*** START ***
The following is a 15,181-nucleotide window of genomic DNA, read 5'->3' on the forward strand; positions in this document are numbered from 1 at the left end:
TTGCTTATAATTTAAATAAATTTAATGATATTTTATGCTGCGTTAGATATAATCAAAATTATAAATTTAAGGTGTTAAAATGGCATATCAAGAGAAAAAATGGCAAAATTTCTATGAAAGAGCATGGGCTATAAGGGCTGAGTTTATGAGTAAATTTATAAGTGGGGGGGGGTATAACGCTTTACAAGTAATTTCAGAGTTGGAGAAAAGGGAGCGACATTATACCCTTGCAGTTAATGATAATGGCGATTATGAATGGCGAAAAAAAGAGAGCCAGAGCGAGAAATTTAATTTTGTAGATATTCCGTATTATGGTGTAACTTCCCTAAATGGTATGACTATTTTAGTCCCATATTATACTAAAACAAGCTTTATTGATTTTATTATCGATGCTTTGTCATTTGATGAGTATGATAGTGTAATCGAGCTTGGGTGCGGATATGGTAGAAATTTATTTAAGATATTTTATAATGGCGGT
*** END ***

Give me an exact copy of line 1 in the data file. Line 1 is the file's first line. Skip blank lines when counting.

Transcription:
The following is a 15,181-nucleotide window of genomic DNA, read 5'->3' on the forward strand; positions in this document are numbered from 1 at the left end: